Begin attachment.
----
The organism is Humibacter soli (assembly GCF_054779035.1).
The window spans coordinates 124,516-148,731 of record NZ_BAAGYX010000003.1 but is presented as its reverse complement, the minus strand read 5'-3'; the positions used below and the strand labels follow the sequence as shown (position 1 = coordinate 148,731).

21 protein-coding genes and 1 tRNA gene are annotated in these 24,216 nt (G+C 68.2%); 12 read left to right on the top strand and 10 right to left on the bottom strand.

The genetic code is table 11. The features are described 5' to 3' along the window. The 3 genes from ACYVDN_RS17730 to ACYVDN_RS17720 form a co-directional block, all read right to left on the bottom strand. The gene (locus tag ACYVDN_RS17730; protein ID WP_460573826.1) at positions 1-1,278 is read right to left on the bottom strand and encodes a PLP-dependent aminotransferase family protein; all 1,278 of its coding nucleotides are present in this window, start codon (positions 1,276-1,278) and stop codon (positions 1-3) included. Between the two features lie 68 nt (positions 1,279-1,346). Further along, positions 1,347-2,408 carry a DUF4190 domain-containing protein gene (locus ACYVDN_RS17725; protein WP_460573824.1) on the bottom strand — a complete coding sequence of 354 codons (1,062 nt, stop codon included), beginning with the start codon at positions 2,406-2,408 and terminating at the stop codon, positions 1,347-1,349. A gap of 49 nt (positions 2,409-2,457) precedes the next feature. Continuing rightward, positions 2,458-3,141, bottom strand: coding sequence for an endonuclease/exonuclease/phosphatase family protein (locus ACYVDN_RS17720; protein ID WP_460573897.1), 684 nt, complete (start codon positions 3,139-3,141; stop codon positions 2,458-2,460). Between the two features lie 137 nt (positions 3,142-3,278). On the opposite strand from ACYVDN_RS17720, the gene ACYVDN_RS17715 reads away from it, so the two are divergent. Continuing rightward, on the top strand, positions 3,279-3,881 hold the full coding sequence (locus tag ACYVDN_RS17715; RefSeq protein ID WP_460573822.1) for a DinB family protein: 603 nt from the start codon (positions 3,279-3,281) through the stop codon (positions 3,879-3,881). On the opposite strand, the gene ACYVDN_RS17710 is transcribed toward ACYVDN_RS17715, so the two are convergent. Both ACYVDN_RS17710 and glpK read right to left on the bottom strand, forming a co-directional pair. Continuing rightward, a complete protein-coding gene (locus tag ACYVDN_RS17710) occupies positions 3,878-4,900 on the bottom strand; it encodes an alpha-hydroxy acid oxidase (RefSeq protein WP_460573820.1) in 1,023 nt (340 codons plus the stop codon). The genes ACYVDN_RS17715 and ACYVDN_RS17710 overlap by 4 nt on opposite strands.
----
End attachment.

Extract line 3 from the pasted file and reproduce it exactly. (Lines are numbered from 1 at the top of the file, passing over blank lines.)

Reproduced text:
21 protein-coding genes and 1 tRNA gene are annotated in these 24,216 nt (G+C 68.2%); 12 read left to right on the top strand and 10 right to left on the bottom strand.